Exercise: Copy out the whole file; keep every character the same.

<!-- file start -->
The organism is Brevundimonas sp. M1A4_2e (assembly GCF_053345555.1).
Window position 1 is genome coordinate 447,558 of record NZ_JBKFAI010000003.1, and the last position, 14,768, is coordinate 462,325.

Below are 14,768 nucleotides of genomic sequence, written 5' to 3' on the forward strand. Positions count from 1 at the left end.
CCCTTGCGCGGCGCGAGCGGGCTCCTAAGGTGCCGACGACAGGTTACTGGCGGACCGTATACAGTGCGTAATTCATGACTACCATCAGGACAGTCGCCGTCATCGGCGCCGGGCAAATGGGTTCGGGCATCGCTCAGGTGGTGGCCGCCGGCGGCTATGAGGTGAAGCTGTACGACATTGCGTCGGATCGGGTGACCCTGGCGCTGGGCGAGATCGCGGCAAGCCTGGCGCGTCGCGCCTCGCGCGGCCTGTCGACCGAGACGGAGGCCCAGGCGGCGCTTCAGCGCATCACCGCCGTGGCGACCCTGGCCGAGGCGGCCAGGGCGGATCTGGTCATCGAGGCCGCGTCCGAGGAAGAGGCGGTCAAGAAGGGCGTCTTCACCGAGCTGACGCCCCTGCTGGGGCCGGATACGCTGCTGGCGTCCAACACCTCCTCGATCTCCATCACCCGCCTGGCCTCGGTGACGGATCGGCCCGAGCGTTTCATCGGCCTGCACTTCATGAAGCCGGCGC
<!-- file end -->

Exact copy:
The organism is Brevundimonas sp. M1A4_2e (assembly GCF_053345555.1).
Window position 1 is genome coordinate 447,558 of record NZ_JBKFAI010000003.1, and the last position, 14,768, is coordinate 462,325.

Below are 14,768 nucleotides of genomic sequence, written 5' to 3' on the forward strand. Positions count from 1 at the left end.
CCCTTGCGCGGCGCGAGCGGGCTCCTAAGGTGCCGACGACAGGTTACTGGCGGACCGTATACAGTGCGTAATTCATGACTACCATCAGGACAGTCGCCGTCATCGGCGCCGGGCAAATGGGTTCGGGCATCGCTCAGGTGGTGGCCGCCGGCGGCTATGAGGTGAAGCTGTACGACATTGCGTCGGATCGGGTGACCCTGGCGCTGGGCGAGATCGCGGCAAGCCTGGCGCGTCGCGCCTCGCGCGGCCTGTCGACCGAGACGGAGGCCCAGGCGGCGCTTCAGCGCATCACCGCCGTGGCGACCCTGGCCGAGGCGGCCAGGGCGGATCTGGTCATCGAGGCCGCGTCCGAGGAAGAGGCGGTCAAGAAGGGCGTCTTCACCGAGCTGACGCCCCTGCTGGGGCCGGATACGCTGCTGGCGTCCAACACCTCCTCGATCTCCATCACCCGCCTGGCCTCGGTGACGGATCGGCCCGAGCGTTTCATCGGCCTGCACTTCATGAAGCCGGCGC